This is an excellent recipe to make quite a lot of and then divide up and freeze some smaller amounts – you will never regret having a pot of bolognese in the freezer for times when you can’t be bothered to cook or are short of food or funds.  This sauce is entirely untroubled by being frozen but do remember you can only re-freeze this if you have changed the state of the meat ie if you have defrosted raw mince you should not refreeze that raw.  If however you defrost raw mince then make this Bolognese, you can freeze the now cooked mince.

I am always keen to slip in a little extra veg where I can and some finely chopped carrot along with the onion are a great way of adding to your 5 a day and using up carrots should they be languishing in the fridge.  A handful of red lentils will melt away, become almost indistinguishable, pad out the sauce and up your fibre intake.  Both are a win win but neither are in any way essential, just tips if you have either hanging around or you need to stretch supper.


This is quite a large amount of sauce using 500g of minced beef.  This can easily be halved or make the whole amount, eat some this evening for supper and freeze the rest. If you haven’t got any tomato puree then a squirt of tomato ketchup will be fine but don’t go mad as it is quite sweet.  Probably the most important tip is long, slow cooking.

I tablespoon oil

2 onions, peeled and finely chopped

500g minced beef

2 cloves garlic, peeled and finely chopped

1 teaspoon dried oregano

2 tablespoons tomato puree

2 tins peeled and/or chopped tomatoes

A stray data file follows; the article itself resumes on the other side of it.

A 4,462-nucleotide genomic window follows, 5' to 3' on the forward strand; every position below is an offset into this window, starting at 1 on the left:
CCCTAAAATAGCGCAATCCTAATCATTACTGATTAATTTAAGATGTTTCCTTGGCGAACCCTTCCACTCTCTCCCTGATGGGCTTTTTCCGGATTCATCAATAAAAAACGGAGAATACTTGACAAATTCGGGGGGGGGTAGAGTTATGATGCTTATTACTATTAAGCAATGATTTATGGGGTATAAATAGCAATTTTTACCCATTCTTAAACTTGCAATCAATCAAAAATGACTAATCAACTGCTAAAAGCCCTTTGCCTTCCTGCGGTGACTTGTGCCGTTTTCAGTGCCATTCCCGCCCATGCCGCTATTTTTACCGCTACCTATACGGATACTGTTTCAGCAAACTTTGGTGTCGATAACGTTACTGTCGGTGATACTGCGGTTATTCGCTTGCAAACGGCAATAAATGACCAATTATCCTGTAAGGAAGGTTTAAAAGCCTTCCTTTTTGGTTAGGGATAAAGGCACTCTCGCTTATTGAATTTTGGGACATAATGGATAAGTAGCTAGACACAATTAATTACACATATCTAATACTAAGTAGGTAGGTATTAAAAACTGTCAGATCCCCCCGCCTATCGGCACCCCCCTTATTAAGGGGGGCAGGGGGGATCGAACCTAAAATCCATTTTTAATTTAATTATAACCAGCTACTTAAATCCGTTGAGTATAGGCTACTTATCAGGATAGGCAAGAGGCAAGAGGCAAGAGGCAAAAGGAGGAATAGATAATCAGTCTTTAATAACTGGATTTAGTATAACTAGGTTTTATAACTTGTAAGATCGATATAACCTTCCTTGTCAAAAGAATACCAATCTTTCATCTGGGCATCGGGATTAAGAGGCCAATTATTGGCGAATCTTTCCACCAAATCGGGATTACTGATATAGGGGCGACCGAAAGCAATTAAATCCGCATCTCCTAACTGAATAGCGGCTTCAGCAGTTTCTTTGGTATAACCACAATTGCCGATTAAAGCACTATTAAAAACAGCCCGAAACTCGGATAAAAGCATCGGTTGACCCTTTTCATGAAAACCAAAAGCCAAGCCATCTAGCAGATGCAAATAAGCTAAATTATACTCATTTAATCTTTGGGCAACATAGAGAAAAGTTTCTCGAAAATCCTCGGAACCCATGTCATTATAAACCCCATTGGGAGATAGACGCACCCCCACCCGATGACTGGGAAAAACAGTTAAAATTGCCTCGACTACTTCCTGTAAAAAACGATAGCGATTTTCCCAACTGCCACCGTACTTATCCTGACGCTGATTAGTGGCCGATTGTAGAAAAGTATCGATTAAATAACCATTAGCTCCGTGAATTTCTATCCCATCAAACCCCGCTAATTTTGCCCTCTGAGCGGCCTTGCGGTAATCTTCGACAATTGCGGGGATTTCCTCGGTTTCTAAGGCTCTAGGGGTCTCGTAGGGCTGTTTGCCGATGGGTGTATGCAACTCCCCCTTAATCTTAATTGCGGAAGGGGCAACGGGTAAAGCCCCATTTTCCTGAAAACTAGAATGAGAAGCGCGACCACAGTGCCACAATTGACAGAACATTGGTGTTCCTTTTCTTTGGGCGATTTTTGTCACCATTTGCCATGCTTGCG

1 teaspoon salt

1 bay leaf (if you have one but entirely optional)

Warm the oil in a large pan that you have a lid for and cook the onion with a pinch of salt slowly until really soft, probably around 20 minutes, with the odd stir.  If you are using carrot too then put this in the pot with the onion.  Add the mince and cook gently until it has all changed from pink to brown at which point you can add the garlic and oregano. Give it a good stir and leave to cook for a few minutes before adding the tomato puree (or ketchup), the tinned tomatoes, salt and the bay leaf if you have one.  Once this has all come up to a gentle simmer put the lid on and leave to tick away for at least an hour but two would be better.  You could also put this into a low oven rather than leave it on the hob.  Give it a stir a couple of times during the cooking time to check nothing is catching on the bottom of the pan.  Serve with pasta* and grated cheese if you want.  Make sure any sauce you are freezing is absolutely cold before you put it into the freezer.  When you come to use it, defrost and then make sure it is heated properly ie, really hot, before you eat it.  This amount would serve 8 people.

*When you cook pasta always keep a mugful of the starchy water as this is ideal for thinning down any sauce, helping it emulsify well and coating the pasta effectively.